This is the first installment in a three-part series.
PAKTIKA, Afghanistan — The insurgents came on foot, in broad daylight, to the simple mosque nestled among the mud-walled homes of Marzak, a tiny village embraced by mountains in northern Paktika province, on the border with Pakistan. The fighters — non-Afghans, all of them — muscled their way into the mosque and seized a man named Mohamed Amin.
It was August, Ramadan, the holiest month of the year for Muslims. Amin was in the middle of his prayers when the Taliban dragged him out onto the unpaved street, accused him of spying for the Americans and, in front of Marzak’s horrified villagers, put a bullet in his head.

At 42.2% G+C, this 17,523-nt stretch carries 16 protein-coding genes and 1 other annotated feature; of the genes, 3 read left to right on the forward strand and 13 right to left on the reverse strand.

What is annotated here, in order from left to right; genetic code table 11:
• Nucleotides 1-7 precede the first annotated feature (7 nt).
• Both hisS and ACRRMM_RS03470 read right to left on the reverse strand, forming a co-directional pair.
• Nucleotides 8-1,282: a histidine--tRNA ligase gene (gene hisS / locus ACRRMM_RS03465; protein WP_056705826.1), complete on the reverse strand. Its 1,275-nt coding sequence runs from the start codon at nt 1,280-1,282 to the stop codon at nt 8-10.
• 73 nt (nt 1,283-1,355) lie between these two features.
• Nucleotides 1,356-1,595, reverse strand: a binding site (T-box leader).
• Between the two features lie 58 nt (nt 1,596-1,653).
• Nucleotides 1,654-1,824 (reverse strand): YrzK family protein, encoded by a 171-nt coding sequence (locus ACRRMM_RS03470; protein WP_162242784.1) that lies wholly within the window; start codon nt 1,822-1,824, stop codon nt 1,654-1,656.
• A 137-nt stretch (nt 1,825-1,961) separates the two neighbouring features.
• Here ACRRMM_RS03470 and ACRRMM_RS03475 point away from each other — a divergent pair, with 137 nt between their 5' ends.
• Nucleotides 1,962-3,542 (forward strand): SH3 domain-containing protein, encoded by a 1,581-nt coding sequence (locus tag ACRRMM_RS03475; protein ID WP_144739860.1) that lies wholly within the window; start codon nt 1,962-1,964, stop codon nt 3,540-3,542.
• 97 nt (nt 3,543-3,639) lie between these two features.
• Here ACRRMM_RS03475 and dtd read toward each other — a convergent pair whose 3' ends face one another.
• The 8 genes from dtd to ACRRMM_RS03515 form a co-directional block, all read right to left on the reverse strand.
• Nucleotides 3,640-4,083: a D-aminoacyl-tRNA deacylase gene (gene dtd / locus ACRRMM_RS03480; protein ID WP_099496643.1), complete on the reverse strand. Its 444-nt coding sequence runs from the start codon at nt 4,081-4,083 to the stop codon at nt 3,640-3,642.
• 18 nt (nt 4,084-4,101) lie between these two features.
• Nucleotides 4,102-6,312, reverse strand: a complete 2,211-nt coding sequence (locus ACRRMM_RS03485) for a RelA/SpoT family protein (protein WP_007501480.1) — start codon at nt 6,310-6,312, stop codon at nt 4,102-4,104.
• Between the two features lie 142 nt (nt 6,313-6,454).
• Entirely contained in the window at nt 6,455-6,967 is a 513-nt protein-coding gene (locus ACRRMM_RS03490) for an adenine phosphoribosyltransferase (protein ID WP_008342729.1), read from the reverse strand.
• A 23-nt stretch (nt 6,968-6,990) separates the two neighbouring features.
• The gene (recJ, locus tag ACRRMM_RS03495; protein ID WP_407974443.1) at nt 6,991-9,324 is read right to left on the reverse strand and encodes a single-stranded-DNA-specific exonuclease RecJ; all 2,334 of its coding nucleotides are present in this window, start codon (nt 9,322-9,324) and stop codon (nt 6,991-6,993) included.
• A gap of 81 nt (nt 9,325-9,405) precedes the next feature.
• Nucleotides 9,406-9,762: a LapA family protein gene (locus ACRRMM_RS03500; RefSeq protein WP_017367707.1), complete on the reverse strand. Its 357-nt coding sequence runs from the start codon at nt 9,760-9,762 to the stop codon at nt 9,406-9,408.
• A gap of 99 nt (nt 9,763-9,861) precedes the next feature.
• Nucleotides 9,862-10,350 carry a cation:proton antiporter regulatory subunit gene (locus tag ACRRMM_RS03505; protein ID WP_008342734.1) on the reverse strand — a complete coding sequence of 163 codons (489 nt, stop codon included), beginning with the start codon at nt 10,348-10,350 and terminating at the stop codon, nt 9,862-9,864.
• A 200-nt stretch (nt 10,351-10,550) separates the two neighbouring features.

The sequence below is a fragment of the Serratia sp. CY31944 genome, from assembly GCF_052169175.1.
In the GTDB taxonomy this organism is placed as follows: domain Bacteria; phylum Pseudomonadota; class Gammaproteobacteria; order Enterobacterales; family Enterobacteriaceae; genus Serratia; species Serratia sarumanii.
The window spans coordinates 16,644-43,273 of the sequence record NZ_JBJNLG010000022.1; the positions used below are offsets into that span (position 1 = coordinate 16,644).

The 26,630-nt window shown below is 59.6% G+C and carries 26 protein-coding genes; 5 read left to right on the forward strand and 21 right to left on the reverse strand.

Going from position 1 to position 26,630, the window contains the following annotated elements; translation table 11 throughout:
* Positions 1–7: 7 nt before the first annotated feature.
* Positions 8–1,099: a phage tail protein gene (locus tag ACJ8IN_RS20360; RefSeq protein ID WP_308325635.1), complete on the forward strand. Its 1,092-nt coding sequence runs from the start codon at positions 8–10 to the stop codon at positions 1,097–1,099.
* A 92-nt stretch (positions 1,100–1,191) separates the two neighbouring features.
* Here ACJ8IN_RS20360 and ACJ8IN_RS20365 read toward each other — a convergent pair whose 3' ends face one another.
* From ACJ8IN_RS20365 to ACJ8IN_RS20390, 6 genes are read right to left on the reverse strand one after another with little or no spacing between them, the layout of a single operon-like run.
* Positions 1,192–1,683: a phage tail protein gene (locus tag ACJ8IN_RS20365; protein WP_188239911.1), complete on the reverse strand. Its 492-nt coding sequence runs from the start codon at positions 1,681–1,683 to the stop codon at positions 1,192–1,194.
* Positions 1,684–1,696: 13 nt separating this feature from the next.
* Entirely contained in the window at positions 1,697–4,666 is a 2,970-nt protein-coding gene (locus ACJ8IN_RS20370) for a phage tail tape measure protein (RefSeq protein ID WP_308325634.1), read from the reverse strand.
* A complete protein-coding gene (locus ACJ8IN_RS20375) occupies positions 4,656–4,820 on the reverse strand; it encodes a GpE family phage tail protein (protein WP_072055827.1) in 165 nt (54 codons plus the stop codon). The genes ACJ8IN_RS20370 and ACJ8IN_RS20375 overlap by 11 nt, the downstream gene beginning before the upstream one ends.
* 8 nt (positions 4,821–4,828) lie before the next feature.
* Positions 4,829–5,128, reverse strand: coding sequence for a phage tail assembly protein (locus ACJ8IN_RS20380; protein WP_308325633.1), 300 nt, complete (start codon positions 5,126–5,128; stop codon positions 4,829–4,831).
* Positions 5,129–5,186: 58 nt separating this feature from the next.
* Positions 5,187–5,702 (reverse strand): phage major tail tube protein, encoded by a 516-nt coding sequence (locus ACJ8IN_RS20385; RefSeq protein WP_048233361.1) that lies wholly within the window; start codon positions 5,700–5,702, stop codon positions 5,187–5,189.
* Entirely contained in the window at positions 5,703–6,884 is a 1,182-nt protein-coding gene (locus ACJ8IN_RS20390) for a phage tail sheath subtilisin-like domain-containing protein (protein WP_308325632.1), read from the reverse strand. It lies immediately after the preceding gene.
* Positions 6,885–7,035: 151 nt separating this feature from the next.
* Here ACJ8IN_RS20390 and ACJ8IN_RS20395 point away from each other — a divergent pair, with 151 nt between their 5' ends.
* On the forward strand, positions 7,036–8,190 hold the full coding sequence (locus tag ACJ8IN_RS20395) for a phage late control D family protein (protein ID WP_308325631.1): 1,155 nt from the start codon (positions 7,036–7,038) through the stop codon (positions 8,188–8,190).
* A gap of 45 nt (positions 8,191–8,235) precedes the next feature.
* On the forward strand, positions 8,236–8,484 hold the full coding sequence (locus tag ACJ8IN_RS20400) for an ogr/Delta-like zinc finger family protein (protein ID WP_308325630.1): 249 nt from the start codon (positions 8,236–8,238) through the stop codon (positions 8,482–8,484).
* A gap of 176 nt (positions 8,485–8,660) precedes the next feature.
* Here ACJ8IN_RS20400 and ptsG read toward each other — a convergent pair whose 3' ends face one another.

Amin was no informant, according to multiple sources. The Americans and the Afghan government had rarely set foot in Marzak. The U.S. had only occasionally sent their commandos into the surrounding mountains. But one of those commando raids had recently decimated a group of foreign Taliban, and the extremists were determined to punish someone, anyone, before the coming winter made movement all but impossible.
They chose Amin because he was “vulnerable,” according to Ish Khan, an Afghan government cultural adviser specializing in this region. Amin’s brother is one of Marzak’s powerful elders, but Amin himself was an everyday guy.